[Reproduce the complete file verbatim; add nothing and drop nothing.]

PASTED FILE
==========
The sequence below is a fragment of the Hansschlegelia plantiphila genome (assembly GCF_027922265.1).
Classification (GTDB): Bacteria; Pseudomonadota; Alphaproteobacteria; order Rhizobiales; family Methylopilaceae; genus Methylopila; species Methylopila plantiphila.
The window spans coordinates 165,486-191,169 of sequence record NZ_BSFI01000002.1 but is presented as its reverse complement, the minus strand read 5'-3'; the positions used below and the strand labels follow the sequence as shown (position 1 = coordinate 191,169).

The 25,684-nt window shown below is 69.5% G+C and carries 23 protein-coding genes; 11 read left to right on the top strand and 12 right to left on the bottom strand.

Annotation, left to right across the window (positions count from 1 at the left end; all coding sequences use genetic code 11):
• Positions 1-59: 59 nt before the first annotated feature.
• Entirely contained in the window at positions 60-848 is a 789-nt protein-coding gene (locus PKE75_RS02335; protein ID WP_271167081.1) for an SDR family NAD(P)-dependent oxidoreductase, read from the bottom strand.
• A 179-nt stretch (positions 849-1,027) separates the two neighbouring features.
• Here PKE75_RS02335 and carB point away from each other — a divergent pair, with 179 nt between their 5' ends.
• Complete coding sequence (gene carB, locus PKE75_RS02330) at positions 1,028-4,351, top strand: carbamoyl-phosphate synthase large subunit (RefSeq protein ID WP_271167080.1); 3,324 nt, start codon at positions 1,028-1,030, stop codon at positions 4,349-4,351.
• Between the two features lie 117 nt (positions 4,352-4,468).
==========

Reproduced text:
The sequence below is a fragment of the Hansschlegelia plantiphila genome (assembly GCF_027922265.1).
Classification (GTDB): Bacteria; Pseudomonadota; Alphaproteobacteria; order Rhizobiales; family Methylopilaceae; genus Methylopila; species Methylopila plantiphila.
The window spans coordinates 165,486-191,169 of sequence record NZ_BSFI01000002.1 but is presented as its reverse complement, the minus strand read 5'-3'; the positions used below and the strand labels follow the sequence as shown (position 1 = coordinate 191,169).

The 25,684-nt window shown below is 69.5% G+C and carries 23 protein-coding genes; 11 read left to right on the top strand and 12 right to left on the bottom strand.

Annotation, left to right across the window (positions count from 1 at the left end; all coding sequences use genetic code 11):
• Positions 1-59: 59 nt before the first annotated feature.
• Entirely contained in the window at positions 60-848 is a 789-nt protein-coding gene (locus PKE75_RS02335; protein ID WP_271167081.1) for an SDR family NAD(P)-dependent oxidoreductase, read from the bottom strand.
• A 179-nt stretch (positions 849-1,027) separates the two neighbouring features.
• Here PKE75_RS02335 and carB point away from each other — a divergent pair, with 179 nt between their 5' ends.
• Complete coding sequence (gene carB, locus PKE75_RS02330) at positions 1,028-4,351, top strand: carbamoyl-phosphate synthase large subunit (RefSeq protein ID WP_271167080.1); 3,324 nt, start codon at positions 1,028-1,030, stop codon at positions 4,349-4,351.
• Between the two features lie 117 nt (positions 4,352-4,468).